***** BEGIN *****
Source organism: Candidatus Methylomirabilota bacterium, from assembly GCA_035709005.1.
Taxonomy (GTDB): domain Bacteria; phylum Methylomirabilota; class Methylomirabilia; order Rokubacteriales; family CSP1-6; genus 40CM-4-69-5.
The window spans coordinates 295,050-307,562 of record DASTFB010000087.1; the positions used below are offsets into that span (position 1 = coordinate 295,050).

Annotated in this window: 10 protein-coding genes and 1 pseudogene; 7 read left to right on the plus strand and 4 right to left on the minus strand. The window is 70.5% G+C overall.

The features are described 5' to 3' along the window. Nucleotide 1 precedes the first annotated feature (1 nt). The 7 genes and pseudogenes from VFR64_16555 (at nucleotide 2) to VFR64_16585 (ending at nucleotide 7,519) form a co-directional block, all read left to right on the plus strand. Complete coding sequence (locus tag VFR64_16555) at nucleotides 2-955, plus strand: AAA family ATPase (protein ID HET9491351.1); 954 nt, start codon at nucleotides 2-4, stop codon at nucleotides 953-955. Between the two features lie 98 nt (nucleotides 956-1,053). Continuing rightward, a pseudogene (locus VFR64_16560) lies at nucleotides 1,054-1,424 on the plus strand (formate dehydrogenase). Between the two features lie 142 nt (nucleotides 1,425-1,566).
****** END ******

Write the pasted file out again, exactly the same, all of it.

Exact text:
Source organism: Candidatus Methylomirabilota bacterium, from assembly GCA_035709005.1.
Taxonomy (GTDB): domain Bacteria; phylum Methylomirabilota; class Methylomirabilia; order Rokubacteriales; family CSP1-6; genus 40CM-4-69-5.
The window spans coordinates 295,050-307,562 of record DASTFB010000087.1; the positions used below are offsets into that span (position 1 = coordinate 295,050).

Annotated in this window: 10 protein-coding genes and 1 pseudogene; 7 read left to right on the plus strand and 4 right to left on the minus strand. The window is 70.5% G+C overall.

The features are described 5' to 3' along the window. Nucleotide 1 precedes the first annotated feature (1 nt). The 7 genes and pseudogenes from VFR64_16555 (at nucleotide 2) to VFR64_16585 (ending at nucleotide 7,519) form a co-directional block, all read left to right on the plus strand. Complete coding sequence (locus tag VFR64_16555) at nucleotides 2-955, plus strand: AAA family ATPase (protein ID HET9491351.1); 954 nt, start codon at nucleotides 2-4, stop codon at nucleotides 953-955. Between the two features lie 98 nt (nucleotides 956-1,053). Continuing rightward, a pseudogene (locus VFR64_16560) lies at nucleotides 1,054-1,424 on the plus strand (formate dehydrogenase). Between the two features lie 142 nt (nucleotides 1,425-1,566).